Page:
# Yea and Nay: Propositional Logic

Chapter
Part of the Undergraduate Topics in Computer Science book series (UTICS)

## Abstract

We have been using logic on every page of this book – in every proof, verification and informal justification. In the first four chapters, we inserted some ‘logic boxes’; they gave just enough to be able to follow what was being done. Now we gather the material of these boxes together and develop their principles. Logic thus emerges as both a tool for reasoning and an object for study.

We begin by explaining different ways of approaching the subject and situating the kind of logic that we will be concerned with, then zooming into a detailed account of classical propositional logic. The basic topics there will be the truth-functional connectives, the family of concepts around tautological implication, the availability of normal forms and unique minimalities for formulae and the use of semantic decomposition trees as a shortcut method for testing logical status.

## Keywords

Propositional Logic Truth Table Truth Function Conjunctive Normal Form Decomposition Tree
These keywords were added by machine and not by the authors. This process is experimental and the keywords may be updated as the learning algorithm improves.

1. Introductions to discrete mathematics tend to put their chapters on logic right at the beginning. In the order of nature, this makes good sense but it also makes it difficult to use tools like set, relation and function in the presentation. One computer science text that introduces logic after having presented those notions is:Google Scholar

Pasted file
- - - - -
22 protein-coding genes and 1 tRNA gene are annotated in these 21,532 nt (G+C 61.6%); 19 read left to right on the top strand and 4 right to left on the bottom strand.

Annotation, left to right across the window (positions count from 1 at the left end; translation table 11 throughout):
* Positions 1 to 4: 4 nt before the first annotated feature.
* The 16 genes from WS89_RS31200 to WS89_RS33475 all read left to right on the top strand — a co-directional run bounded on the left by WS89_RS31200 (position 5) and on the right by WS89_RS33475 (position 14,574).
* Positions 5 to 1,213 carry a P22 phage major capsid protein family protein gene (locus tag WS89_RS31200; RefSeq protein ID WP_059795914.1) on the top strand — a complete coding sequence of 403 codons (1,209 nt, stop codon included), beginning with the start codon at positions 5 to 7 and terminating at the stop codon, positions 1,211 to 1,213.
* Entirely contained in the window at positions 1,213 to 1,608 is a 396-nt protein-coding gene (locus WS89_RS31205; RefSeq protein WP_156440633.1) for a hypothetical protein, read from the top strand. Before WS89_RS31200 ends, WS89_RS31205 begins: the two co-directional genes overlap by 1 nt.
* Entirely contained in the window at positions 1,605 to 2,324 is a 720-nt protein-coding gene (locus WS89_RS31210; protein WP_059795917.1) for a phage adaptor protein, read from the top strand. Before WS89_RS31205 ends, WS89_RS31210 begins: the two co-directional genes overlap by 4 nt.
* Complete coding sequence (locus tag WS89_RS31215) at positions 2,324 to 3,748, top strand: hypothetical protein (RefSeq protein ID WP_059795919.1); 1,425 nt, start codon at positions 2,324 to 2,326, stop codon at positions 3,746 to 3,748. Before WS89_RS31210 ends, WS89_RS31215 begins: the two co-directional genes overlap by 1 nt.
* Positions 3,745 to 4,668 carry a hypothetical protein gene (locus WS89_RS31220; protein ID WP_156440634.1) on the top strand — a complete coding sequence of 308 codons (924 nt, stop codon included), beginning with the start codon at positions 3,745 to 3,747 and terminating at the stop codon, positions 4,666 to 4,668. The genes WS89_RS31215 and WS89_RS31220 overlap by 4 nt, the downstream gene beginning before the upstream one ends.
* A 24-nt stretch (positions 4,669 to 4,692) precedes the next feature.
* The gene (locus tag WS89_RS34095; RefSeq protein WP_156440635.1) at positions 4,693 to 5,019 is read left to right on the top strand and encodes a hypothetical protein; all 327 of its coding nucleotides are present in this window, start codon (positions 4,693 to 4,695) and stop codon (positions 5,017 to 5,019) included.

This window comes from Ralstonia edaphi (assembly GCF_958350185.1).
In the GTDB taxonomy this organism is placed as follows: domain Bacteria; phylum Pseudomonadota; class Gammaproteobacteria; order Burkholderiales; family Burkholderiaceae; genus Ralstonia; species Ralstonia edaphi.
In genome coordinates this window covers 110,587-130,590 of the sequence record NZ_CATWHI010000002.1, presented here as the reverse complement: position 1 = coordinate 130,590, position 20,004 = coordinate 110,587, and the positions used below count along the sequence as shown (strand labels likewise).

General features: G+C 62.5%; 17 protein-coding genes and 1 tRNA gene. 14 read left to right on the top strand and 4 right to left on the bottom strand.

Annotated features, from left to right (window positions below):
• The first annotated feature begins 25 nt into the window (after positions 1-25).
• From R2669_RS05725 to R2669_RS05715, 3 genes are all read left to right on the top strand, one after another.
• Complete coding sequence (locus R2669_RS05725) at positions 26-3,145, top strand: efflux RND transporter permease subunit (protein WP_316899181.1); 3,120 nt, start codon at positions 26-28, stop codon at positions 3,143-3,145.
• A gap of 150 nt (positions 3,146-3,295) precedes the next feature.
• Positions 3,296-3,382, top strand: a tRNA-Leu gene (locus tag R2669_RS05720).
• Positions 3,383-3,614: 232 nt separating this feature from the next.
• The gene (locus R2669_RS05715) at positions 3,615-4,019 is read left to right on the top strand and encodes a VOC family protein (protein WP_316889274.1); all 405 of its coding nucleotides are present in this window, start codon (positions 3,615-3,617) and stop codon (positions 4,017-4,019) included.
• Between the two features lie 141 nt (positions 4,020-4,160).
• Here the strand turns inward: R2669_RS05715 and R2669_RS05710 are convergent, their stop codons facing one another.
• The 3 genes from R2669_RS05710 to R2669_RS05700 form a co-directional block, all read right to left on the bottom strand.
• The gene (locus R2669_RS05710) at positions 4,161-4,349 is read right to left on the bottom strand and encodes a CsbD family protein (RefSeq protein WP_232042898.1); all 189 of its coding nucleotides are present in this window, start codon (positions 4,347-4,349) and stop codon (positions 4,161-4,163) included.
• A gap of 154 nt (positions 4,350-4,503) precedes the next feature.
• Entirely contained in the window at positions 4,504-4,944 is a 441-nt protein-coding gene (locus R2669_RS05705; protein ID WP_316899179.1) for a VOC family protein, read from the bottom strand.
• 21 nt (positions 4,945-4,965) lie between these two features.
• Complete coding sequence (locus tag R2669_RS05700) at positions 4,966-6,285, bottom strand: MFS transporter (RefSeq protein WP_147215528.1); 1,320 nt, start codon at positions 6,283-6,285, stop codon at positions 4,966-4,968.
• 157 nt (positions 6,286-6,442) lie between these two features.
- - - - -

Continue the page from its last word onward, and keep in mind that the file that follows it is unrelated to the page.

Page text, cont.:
2. Hein J (2002) Discrete structures, logic and computability, 2nd edn. Jones and Bartlett, London, Google Scholar
3. Five well-known books dedicated to elementary logic are listed below. The first is written specifically for students of computer science without much mathematics, the second for the same students but with more mathematical baggage, while the last three are aimed respectively at students of philosophy, linguistics and the general reader.Google Scholar
4. Huth M, Ryan M (2000) Logic in computer science. Cambridge University Press, Cambridge, chapter 1Google Scholar
5. Ben-Ami M (2001) Mathematical logic for computer science, 2nd edn. Springer, London/ New York, chapters 1–4Google Scholar
6. Howson C (1997) Logic with trees. Routledge, London/New York, chapters 1–4Google Scholar
7. Gamut LTF (1991) Logic, language, and meaning, vol I, Introduction to logic. University of Chicago Press, Chicago, chapters 1,2Google Scholar
8. Hodges W (1977) Logic. Penguin, London, sections 1–25Google Scholar